Wednesday, September 18, 2013

Waiver of Subrogation Clauses

I have a client who owns several residential and commercial rental properties and I have prepared lease templates for him for his use.  These templates include a so-called "Waiver of Subrogation" clause, and the client asked me what this means.  As I was writing him a reply, it occurred to me that i might as well do a post here on this very topic.

To start, of course you have to understand what subrogation is in the insurance context.  It means that if there is an insurance claim paid out by your insurer to you for any reason, and it is then determined that another party is responsible, the insurance company would have the right to go after the negligent party for recovery of what it paid out. 

Most leases provide that both landlord and tenant must maintain insurance.  If there is a loss, then the party sustaining the loss would submit a claim for recovery under his/her policy.  If the claim is a covered claim, the insurer would pay that party under the policy regardless of who is responsible for the damage.  The subrogation waiver essentially provides that if there is a loss caused by the negligence of one party to a lease, the negligent party is will not be liable for the resulting damage to the extent that the damage is covered by applicable insurance proceeds.  It prevents either party from going after the other party, or its insurer, for recovery of a claim paid regardless of who is responsible, so long as the damage is covered by insurance. 

An example where a waiver of subrogation would come into play would be if a landlord's property was damaged.  The landlord would submit a claim and receive recovery under his/her policy if the loss is covered by the policy.  If it turns out the property was damaged by the tenant, then absent the waiver, the landlord's company would be required to pay the claim, but then it could seek to collect damages from the tenant.  With the waiver of subrogation, the landlord's insurer could not pay the claim and then try to collect reimbursement from the tenant; rather if the claim was covered, landlord would receive payment and the insurer would not be able to seek recovery from the tenant thereafter.

Generally, a waiver of subrogation clause in a lease is something that both parties would want to have, since it protects each against liability for damage they may cause which is covered by  insurance.

Friday, September 13, 2013

When Your Appraisal Comes In Low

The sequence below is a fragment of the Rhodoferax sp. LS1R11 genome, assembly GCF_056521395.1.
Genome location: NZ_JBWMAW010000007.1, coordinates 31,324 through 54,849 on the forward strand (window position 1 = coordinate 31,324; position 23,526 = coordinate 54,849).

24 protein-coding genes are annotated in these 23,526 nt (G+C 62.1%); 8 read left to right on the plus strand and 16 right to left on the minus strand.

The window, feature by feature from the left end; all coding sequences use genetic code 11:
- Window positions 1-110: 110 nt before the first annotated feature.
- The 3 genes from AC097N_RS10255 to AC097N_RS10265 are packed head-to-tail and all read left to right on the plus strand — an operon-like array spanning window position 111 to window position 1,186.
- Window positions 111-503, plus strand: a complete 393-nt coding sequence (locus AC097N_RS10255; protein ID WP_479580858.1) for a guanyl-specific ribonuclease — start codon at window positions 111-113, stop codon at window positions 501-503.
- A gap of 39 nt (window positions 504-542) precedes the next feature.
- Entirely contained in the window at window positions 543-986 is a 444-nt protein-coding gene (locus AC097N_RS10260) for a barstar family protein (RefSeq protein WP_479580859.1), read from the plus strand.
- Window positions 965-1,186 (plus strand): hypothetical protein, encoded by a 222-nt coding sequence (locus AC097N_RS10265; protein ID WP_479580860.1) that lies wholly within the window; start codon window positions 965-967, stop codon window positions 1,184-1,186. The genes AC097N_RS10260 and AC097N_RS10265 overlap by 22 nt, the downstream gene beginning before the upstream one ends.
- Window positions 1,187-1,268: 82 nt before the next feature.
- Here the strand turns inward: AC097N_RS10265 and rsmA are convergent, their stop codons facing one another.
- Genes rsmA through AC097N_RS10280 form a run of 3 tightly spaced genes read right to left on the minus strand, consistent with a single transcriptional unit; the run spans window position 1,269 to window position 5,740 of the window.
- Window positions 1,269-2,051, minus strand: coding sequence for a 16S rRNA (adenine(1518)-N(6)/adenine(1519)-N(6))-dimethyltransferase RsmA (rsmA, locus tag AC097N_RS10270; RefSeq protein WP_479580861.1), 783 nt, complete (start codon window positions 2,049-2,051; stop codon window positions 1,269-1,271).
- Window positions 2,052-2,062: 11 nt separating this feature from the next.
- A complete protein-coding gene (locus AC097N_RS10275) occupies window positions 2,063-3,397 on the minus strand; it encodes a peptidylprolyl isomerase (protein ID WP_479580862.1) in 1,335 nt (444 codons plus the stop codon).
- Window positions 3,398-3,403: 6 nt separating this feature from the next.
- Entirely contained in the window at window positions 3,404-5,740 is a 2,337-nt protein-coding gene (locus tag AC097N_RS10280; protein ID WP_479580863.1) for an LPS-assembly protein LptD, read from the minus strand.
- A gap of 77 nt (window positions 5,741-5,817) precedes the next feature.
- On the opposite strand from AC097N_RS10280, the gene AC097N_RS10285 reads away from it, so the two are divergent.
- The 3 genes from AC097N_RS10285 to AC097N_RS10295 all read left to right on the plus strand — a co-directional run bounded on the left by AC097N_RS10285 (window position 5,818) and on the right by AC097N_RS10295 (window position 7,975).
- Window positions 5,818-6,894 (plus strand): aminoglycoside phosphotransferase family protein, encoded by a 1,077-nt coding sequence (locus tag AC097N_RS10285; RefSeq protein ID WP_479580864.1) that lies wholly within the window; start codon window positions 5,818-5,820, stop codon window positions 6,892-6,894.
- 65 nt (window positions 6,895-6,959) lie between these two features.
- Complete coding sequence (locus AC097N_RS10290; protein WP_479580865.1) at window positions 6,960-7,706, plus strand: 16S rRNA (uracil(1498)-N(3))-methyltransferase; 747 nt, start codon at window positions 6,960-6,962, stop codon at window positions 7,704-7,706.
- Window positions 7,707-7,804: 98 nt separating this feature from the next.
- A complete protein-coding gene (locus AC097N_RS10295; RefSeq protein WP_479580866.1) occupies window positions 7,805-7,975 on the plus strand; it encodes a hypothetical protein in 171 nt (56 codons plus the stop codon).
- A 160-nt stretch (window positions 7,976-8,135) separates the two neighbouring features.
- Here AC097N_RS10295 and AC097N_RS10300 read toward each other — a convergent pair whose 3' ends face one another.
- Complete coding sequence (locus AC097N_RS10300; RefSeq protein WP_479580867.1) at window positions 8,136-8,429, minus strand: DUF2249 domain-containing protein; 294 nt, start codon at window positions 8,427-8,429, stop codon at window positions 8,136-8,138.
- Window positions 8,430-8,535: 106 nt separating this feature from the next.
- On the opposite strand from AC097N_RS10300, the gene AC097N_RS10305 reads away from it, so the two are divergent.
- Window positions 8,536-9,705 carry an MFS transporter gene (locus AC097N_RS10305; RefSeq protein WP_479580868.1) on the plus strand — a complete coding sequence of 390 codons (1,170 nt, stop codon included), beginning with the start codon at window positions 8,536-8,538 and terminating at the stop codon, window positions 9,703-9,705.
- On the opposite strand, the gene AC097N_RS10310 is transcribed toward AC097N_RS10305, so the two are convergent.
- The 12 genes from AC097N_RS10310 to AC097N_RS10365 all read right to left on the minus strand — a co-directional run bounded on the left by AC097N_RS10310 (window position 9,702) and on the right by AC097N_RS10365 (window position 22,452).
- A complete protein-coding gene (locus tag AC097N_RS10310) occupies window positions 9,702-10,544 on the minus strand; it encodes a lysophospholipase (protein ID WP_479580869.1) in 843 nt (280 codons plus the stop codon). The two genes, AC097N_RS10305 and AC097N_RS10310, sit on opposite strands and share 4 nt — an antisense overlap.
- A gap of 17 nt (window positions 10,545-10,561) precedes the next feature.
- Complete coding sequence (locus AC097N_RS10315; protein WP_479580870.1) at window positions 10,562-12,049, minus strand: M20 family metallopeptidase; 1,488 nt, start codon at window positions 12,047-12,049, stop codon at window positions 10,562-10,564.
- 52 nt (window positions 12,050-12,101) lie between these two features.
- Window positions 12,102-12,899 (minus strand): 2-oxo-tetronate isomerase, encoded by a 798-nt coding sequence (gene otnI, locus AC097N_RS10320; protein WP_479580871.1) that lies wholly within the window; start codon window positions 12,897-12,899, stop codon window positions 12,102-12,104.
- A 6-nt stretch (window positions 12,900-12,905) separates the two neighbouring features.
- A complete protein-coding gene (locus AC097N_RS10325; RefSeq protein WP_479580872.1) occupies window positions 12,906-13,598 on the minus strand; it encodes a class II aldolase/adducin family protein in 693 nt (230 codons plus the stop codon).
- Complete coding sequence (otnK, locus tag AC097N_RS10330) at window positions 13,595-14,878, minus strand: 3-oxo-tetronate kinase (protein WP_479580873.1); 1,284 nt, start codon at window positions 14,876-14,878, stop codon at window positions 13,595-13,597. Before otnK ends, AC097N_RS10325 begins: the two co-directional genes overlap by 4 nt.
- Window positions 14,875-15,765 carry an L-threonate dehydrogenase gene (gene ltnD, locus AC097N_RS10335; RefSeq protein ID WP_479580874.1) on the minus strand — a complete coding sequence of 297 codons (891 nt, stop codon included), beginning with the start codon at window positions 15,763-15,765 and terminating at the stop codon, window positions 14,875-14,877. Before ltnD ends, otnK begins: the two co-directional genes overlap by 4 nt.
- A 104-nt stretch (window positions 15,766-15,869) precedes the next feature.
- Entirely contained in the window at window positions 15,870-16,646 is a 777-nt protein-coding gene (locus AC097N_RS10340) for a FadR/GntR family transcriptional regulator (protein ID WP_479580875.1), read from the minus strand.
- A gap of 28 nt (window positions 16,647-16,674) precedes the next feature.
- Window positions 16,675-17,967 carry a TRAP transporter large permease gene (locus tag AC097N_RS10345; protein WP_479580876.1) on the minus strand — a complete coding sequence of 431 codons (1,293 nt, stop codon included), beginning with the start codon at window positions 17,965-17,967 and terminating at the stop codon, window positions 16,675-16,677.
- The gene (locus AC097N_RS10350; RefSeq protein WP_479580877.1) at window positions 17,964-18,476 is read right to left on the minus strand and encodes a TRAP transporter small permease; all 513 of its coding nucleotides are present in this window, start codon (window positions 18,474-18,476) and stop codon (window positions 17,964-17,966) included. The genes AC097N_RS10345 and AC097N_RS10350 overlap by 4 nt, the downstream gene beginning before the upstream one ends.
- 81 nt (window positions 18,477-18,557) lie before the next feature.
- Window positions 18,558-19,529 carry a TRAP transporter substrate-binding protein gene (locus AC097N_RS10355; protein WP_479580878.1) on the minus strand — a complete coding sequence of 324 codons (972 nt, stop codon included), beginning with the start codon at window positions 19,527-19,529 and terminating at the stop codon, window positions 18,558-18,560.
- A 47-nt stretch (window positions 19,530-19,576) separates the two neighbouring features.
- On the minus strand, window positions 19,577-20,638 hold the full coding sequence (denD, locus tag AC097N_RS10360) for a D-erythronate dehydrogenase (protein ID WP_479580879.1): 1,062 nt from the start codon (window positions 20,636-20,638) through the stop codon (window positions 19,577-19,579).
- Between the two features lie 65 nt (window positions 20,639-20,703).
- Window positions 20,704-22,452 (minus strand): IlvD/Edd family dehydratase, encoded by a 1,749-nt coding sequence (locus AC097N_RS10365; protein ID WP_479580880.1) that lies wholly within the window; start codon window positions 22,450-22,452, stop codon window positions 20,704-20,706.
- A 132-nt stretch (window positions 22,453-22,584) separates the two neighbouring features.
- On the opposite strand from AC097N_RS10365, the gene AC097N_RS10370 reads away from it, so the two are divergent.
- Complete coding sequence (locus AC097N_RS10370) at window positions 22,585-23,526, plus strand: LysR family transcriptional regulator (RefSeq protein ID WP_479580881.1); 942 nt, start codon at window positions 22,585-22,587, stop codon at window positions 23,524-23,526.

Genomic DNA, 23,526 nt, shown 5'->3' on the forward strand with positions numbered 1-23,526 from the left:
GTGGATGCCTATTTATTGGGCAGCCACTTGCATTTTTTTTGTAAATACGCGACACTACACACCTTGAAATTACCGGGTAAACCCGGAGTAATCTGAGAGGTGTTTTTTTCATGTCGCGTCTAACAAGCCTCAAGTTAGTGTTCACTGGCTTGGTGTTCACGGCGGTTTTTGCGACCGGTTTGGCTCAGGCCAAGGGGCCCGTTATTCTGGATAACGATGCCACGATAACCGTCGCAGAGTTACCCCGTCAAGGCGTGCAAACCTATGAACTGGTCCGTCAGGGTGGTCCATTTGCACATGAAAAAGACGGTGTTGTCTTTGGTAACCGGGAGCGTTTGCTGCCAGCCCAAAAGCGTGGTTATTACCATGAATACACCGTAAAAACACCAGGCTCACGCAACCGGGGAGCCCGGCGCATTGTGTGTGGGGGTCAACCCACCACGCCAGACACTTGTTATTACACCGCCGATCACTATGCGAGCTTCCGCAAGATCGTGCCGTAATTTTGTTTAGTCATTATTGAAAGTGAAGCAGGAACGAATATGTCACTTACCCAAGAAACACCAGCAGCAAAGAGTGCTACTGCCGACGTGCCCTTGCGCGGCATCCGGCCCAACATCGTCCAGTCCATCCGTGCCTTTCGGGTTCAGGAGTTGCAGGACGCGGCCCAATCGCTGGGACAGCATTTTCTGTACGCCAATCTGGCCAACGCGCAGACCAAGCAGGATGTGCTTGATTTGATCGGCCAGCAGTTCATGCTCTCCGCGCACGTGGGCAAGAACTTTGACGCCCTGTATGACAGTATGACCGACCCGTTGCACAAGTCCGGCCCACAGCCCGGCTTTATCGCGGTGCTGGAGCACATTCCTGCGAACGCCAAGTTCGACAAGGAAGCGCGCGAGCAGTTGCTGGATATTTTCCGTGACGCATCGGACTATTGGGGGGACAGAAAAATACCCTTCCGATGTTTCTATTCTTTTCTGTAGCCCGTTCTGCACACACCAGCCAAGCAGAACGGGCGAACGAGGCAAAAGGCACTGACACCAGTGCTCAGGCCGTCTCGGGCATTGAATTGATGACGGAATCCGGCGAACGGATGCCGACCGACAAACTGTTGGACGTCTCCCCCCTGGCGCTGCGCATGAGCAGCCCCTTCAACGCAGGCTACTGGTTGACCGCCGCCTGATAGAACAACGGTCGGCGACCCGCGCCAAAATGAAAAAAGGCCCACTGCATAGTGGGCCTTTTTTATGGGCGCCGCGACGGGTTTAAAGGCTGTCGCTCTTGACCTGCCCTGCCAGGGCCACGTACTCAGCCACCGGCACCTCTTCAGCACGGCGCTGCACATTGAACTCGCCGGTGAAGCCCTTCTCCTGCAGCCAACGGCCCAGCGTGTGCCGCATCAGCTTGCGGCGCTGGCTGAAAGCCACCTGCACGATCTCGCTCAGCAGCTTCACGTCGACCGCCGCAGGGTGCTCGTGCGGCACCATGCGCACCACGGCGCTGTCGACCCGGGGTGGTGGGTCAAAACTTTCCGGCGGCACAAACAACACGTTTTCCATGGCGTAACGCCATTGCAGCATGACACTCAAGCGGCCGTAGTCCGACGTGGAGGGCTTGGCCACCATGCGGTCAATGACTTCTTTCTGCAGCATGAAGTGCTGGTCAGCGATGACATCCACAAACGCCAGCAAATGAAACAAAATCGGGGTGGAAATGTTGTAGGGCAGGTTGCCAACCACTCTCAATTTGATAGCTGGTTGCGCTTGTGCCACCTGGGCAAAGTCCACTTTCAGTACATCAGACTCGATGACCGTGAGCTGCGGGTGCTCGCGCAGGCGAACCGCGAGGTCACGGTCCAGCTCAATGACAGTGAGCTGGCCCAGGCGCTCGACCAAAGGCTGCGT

First in a series of articles addressing mortgage lending challenges...

You find the house of your dreams.  You sign a purchase and sale agreement containing a mortgage contingency, which allows you to get out of the deal and get your deposit back if you are unable to secure a mortgage commitment by a certain date.  You apply for your mortgage with a lender who has no doubt told you "no problem" and may even already have given you a pre-approval letter.  You think the process is just a formality.  Well, beware, my friends, because in today's residential mortgage lending industry, there is no such thing as an easy process.  One of the pitfalls along the way could be the scourge of the low appraisal.  If the appraisal comes in lower than the purchase price, and you intended to borrow 80%, your loan amount will be reduced in order to maintain an 80% loan-to-value ratio, meaning you have to come up with more cash to close.  You may not have the extra cash, or you may have earmarked it for some other purpose.  Yet, your lender has issued a loan commitment letter (though for the lower amount), so the seller argues that the mortgage contingency is satisfied.  What are you to do?
This article in the New York Times talks about your options with the lender.  As a buyer's attorney, I would always try to include in the purchase and sale agreement some language requiring that the property appraise for no less than the purchase price.  I also include language stating that if the appraisal is lower than the purchase price, the seller has the option to reduce the sale price to the appraised value or some other amount mutually acceptable to the buyer, and if they are unable to come to terms, then buyer can terminate and recover the deposit.  Without this protective language, a buyer might find themselves in a squeeze. 

Tuesday, September 3, 2013

Estate Planning is Important!!